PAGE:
Tunisian pardoned over Mohammed caricatures

A Tunisian jailed for posting caricatures of the Muslim Prophet Mohammed online has received a pardon from President Moncef Marzouki, his spokesman said Wednesday, but it is unclear whether he will be released.

"A presidential pardon for Jabeur Mejri has been issued for the case in which he was condemned to nearly eight years" in prison, spokesman Adnene Manser told Shems FM radio.

Mejri, 29, was sentenced in March 2012 to seven and half years in jail for posting cartoons of the prophet on his Facebook page.

He was convicted of transgressing morality, defamation and disturbing public order, since the penal code does not punish blasphemy.

But the release of the militant atheist, who comes from Mahdia, south of Tunis, remains uncertain after Manser mentioned a separate case against him for which he could be held in pre-trial custody.

"In April, we wrote to the justice ministry... which informed us that the only case brought against Jabeur Mejri was this one, involving the offensive cartoon," Manser said.

"We were surprised by the existence of another (criminal) case," he added without elaborating.

The Tunisia head of the International Federation for Human Rights (FIDH), Mokhtar Trifi, who has been closely following the case, said he was unaware of any other allegations against Mejri.

"We have absolutely no knowledge of any other case," he told AFP.

A support group for the jailed Tunisian said it was aware of Manser's comments and was not immediately able to confirm or deny that Mejri was set to face fresh charges.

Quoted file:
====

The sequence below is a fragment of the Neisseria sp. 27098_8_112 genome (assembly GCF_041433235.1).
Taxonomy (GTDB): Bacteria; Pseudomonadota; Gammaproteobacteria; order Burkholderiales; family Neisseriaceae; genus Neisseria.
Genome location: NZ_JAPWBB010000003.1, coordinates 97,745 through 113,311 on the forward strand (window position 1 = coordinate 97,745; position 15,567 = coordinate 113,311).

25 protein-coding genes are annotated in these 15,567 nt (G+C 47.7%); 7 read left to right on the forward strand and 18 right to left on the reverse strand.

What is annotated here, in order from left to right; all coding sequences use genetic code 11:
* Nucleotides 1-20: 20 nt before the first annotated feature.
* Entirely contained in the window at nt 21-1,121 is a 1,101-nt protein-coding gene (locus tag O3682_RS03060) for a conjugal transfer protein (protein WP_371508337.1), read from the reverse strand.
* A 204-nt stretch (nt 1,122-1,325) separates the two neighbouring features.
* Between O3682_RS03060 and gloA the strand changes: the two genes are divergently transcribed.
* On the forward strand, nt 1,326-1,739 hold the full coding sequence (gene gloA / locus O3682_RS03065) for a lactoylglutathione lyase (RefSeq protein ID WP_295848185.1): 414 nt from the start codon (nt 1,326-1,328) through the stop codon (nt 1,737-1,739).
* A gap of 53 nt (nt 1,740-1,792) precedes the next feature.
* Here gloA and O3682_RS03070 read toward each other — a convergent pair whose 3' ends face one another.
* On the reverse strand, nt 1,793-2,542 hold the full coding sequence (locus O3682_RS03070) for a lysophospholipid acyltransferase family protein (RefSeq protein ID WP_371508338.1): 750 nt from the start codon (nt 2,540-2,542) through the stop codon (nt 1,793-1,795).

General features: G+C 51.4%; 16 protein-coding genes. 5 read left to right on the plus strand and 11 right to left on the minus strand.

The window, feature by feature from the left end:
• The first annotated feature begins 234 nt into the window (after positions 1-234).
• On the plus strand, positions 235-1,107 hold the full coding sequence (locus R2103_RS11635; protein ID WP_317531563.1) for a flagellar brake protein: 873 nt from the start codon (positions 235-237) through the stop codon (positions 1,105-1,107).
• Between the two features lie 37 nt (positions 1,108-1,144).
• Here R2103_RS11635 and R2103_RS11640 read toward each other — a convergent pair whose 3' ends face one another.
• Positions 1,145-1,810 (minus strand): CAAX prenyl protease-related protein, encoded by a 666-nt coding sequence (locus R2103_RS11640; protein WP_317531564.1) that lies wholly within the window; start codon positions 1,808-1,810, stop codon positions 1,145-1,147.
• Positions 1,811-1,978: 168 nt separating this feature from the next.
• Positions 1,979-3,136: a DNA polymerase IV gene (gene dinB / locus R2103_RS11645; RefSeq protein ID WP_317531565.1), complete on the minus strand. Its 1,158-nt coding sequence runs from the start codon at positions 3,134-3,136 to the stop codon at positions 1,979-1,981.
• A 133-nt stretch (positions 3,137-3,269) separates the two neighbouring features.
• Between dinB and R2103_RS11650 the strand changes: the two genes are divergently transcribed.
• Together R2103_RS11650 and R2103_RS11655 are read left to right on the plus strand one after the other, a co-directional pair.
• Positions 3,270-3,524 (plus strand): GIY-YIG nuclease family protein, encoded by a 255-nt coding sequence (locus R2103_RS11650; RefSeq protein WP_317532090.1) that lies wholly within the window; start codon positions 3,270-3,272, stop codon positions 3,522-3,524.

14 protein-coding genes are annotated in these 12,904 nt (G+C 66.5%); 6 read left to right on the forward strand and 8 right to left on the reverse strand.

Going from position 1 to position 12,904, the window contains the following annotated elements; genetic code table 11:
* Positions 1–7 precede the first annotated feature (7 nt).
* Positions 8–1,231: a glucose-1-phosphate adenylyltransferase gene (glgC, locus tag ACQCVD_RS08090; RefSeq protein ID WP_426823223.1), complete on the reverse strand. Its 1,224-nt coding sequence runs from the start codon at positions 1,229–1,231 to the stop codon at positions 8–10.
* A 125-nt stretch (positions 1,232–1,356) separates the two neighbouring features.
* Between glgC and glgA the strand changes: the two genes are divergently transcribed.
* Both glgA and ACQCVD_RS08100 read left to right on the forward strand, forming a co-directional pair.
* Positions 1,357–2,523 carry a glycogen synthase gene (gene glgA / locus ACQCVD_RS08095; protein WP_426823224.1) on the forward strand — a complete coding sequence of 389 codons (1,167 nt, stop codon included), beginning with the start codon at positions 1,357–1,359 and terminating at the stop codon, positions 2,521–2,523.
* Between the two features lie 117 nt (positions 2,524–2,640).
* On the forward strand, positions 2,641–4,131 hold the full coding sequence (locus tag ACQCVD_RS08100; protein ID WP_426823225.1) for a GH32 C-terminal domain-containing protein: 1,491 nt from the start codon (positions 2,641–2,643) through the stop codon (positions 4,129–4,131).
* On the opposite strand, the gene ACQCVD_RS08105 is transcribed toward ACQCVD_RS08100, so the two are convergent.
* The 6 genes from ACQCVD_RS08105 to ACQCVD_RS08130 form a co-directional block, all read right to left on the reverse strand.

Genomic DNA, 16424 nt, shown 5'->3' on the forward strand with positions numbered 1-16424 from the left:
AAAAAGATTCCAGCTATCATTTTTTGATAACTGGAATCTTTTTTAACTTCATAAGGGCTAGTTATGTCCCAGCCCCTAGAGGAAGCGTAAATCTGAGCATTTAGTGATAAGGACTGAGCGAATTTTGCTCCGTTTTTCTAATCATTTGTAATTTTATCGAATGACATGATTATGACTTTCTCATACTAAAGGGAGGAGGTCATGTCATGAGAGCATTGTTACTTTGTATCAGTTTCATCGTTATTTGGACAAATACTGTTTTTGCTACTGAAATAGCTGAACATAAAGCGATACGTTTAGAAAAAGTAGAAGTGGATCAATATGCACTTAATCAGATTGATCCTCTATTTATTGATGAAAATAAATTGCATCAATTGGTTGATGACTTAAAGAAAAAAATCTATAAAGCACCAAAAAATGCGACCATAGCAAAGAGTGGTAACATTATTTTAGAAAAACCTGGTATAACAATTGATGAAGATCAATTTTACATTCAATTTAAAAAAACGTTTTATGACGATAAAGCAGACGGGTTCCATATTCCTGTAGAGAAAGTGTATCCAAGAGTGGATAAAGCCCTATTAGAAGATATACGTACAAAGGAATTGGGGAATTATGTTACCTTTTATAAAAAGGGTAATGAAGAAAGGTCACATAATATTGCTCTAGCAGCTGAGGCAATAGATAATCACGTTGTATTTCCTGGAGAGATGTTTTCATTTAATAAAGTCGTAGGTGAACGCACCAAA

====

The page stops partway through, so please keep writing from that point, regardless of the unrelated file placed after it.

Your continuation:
"No effort will be spared to secure this man's freedom," a statement said.

Tunisia's prisons authority did not immediately respond to a request for comment.

Mejri and co-defendant Ghazi Beji, both unemployed and militant atheists, were convicted for "publishing works likely to disturb public order" and "offence to public decency."

Beji fled abroad and was given asylum in France last June.

The president's spokesman said the jailed defendant had apologised for his actions.

"On October 14, Mejri wrote a letter... saying 'I offer my apologies to the Tunisian people and other Muslims for what was written and for the cartoons insulting the prophet," Manser said.

Marzouki also recently submitted the case to a group of Tunisian imams, who replied: "If he repents before God, then God will judge him," Manser added.

The president had said on several occasions he wanted to free Mejri, but warned it would be difficult as long as Tunisia faces a rise in jihadist militancy.

The case has stirred up controversy in Tunisia, with secular opposition and human rights groups campaigning for Mejri's release.

Human Rights Watch said his detention "appeared to contradict the rights inscribed" in the new constitution adopted last month.

Amnesty International called Mejri the first prisoner of conscience in Tunisia following the 2011 revolution that ousted a decades-old dictatorship.